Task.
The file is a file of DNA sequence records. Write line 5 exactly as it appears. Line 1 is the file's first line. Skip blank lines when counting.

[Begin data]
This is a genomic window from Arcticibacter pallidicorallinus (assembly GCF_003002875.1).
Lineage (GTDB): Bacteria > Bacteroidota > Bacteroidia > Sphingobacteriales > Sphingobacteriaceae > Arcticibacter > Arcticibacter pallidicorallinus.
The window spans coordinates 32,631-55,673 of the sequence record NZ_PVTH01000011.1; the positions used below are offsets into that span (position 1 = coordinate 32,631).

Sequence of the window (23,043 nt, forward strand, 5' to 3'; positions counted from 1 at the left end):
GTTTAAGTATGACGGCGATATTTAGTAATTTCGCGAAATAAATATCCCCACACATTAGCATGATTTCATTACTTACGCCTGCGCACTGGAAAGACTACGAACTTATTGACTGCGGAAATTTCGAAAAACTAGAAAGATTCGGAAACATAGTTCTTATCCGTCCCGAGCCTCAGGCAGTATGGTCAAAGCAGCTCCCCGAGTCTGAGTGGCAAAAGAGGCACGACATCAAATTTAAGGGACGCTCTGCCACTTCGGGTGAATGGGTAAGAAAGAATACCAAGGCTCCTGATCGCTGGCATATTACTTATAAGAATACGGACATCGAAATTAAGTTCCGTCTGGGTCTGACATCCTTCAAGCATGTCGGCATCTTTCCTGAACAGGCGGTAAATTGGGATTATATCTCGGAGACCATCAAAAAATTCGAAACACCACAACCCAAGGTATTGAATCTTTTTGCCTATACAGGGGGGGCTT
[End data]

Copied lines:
GTTTAAGTATGACGGCGATATTTAGTAATTTCGCGAAATAAATATCCCCACACATTAGCATGATTTCATTACTTACGCCTGCGCACTGGAAAGACTACGAACTTATTGACTGCGGAAATTTCGAAAAACTAGAAAGATTCGGAAACATAGTTCTTATCCGTCCCGAGCCTCAGGCAGTATGGTCAAAGCAGCTCCCCGAGTCTGAGTGGCAAAAGAGGCACGACATCAAATTTAAGGGACGCTCTGCCACTTCGGGTGAATGGGTAAGAAAGAATACCAAGGCTCCTGATCGCTGGCATATTACTTATAAGAATACGGACATCGAAATTAAGTTCCGTCTGGGTCTGACATCCTTCAAGCATGTCGGCATCTTTCCTGAACAGGCGGTAAATTGGGATTATATCTCGGAGACCATCAAAAAATTCGAAACACCACAACCCAAGGTATTGAATCTTTTTGCCTATACAGGGGGGGCTT